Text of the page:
Their problems the are not all new and borne out of progress. They also lie partly in societal attitudes. Many of the girls born to the poorest families on the Bukit have no schooling at all. As Mike elaborates, “in poor families, girls face a gender bias with only two girls for every eight boys going to primary school. Over 200,000 women in Bali are illiterate and salaries for unskilled women are often far below the official minimum wage.”

ROLE takes the view that education is the key to escaping from poverty and riding the wave of Bali’s tourist-driven economy. Often, the first priority for the disadvantaged women who pass through its doors is to acquire at least a minimal degree of literacy in Bahasa Indonesia and numeracy as well as basic life skills such as grooming, manners, respect, motivation, self-esteem and basic employment skills like customer service, work ethics and honesty. 

Balinese women lack education, skills and suffer in poor conditions and poorly paid jobs.

Once they have achieved functional performance levels, the next step is to empower them with vocational training to enable them eventually to find a place within the island’s workforce or even to start their own small business. With the support of a number of local companies, ROLE then organises on-the-job training and, ultimately, full time jobs for successful graduates.

For example, at the ROLE Eco Learning Park, there is a purpose built facility where members of staff from Bali Bisa Spa train students who have expressed interest and shown aptitude in massage therapy.  For others, Bumbu Bali offers vocational cookery and waiting courses in its restaurant in Tanjong Benoa.

New ROLE Facilities

Students of ROLE Foundation learn math, skills and in the process, gain self-respect.

New ROLE facilities in Jalan Siligita, Nusa Dua offer two classrooms and a café that allows students to acquire in-house the sort of hospitality and catering training that will enable them one day to find work in one of Bali’s plethora of culinary establishments. The facilities’ location “in town” also enables ROLE to run night classes for women who have unskilled and underpaid jobs during the daytime so that they can study and improve their prospects.

When we visited, Mike showed us around. In one of the classrooms were a couple of young girls waiting for a math lesson, books open in front of them, showing rows of neat work. ROLE is the only school they have. You do not have to look far to see where these girls have come from. Mike directed our attention to the other side of the wall and an area of waste ground charred by fires and strewn with trash. Beyond we saw a number of lean-to tin shacks where groups of girls, not much older than the two math students, were sitting in the shade watching bare-bottomed babies playing in the dirt.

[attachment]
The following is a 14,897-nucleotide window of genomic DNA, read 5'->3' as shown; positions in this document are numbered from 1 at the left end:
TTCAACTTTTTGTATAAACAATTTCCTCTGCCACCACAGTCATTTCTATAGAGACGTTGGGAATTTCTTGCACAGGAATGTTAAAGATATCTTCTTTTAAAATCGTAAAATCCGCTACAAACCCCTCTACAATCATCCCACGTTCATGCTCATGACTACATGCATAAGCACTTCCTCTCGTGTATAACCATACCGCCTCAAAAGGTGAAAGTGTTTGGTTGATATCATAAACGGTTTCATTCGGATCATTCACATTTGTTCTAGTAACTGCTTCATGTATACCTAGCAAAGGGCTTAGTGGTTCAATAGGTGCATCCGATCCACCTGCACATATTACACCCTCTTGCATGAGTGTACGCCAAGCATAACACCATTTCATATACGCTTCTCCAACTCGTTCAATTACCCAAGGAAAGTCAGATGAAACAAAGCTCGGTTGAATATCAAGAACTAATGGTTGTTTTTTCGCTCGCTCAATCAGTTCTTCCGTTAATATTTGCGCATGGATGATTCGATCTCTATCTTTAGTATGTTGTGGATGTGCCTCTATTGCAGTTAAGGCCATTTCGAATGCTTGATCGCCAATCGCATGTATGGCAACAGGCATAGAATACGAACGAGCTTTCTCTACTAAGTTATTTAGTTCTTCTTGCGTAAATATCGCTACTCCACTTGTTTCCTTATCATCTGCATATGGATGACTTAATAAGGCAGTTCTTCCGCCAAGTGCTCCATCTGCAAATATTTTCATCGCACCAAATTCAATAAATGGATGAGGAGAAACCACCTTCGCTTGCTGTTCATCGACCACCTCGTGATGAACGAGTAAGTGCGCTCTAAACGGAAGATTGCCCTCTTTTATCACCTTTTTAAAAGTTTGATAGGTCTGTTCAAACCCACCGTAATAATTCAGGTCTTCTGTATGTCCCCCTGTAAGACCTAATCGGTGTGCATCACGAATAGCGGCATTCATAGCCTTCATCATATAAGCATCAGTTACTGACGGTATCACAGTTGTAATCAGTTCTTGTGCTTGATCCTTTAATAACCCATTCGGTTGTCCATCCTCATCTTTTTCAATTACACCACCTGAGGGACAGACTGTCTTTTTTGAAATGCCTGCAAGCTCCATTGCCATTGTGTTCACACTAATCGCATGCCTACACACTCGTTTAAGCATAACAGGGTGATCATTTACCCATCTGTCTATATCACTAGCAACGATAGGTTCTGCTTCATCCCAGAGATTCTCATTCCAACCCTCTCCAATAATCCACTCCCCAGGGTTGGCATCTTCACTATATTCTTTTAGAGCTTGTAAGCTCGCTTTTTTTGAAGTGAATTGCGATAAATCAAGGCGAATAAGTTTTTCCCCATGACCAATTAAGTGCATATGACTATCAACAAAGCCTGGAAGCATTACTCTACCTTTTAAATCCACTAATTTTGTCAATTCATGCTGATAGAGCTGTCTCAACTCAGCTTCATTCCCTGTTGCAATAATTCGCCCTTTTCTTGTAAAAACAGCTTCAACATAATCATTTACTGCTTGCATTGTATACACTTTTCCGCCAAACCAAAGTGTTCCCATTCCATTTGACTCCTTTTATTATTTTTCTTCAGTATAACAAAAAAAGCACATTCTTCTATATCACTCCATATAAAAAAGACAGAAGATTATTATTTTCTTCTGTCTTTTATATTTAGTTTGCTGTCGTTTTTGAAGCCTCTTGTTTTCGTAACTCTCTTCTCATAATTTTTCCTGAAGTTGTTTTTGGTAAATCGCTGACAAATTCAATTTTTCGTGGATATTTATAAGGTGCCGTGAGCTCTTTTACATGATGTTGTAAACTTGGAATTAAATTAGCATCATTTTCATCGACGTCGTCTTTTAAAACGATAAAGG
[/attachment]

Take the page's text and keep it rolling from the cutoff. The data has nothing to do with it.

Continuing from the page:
Mike invited us to stay and observe a typical day. It was an eye-opening experience. The over-riding impression was that for many of the students, ROLE’s primary function is to provide them with a safe haven. They come and go as they please. It is a place where they have status and where they are treated with respect. It is also a place where they can get together, learn to read and write, and acquire a trade.

Role Model

We watched a sales executive from Surfer Girl conducting retail training for eight students in a shop environment created specifically for the purpose next to the café. It occurred to us that this smartly dressed, confident young lady was not just imparting her knowledge and experience to the girls seated in front of her. You could tell by the look in their eyes that she was also serving as a role model; an independent, educated woman whom, thanks to ROLE, they could hope some day to emulate.

ROLE Benefits

The benefits of the kind of training that ROLE provides go far beyond simply empowering the students themselves. On a social level, imbuing the disadvantaged women of the Bukit with greater education and social consciousness will lead to improved family planning, reduced infant mortality, higher living standards, enhanced environmental awareness, better community health and sanitation. Perhaps, best of all, statistics show that the children of skilled women are likely to grow up better educated and skilled themselves.

More about ROLE

To find out more about ROLE, take a look at or call in for a coffee at the Jalan Siligita café. Connect with ROLE on facebook too.

Liked this article? You might also enjoy reading how diving opens up a whole new world to the physically challenged in Bali, also written by Simon Pridmore.